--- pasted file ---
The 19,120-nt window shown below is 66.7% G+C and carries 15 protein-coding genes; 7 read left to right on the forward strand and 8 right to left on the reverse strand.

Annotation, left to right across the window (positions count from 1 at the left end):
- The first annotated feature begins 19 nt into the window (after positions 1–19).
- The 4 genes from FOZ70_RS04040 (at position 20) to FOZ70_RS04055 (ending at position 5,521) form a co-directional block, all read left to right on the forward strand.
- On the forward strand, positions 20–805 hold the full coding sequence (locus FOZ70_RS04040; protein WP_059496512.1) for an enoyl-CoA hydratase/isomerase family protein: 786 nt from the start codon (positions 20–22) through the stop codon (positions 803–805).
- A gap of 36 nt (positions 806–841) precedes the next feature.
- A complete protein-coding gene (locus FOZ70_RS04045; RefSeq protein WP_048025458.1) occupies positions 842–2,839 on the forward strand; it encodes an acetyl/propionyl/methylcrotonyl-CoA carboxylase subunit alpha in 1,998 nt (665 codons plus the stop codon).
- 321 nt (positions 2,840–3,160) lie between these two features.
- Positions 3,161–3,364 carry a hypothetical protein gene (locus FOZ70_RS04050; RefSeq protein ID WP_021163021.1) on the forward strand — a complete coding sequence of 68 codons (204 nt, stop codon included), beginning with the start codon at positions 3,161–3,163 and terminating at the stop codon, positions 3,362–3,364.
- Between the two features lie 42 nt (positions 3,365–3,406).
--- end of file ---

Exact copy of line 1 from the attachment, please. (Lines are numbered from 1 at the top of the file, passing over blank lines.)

The 19,120-nt window shown below is 66.7% G+C and carries 15 protein-coding genes; 7 read left to right on the forward strand and 8 right to left on the reverse strand.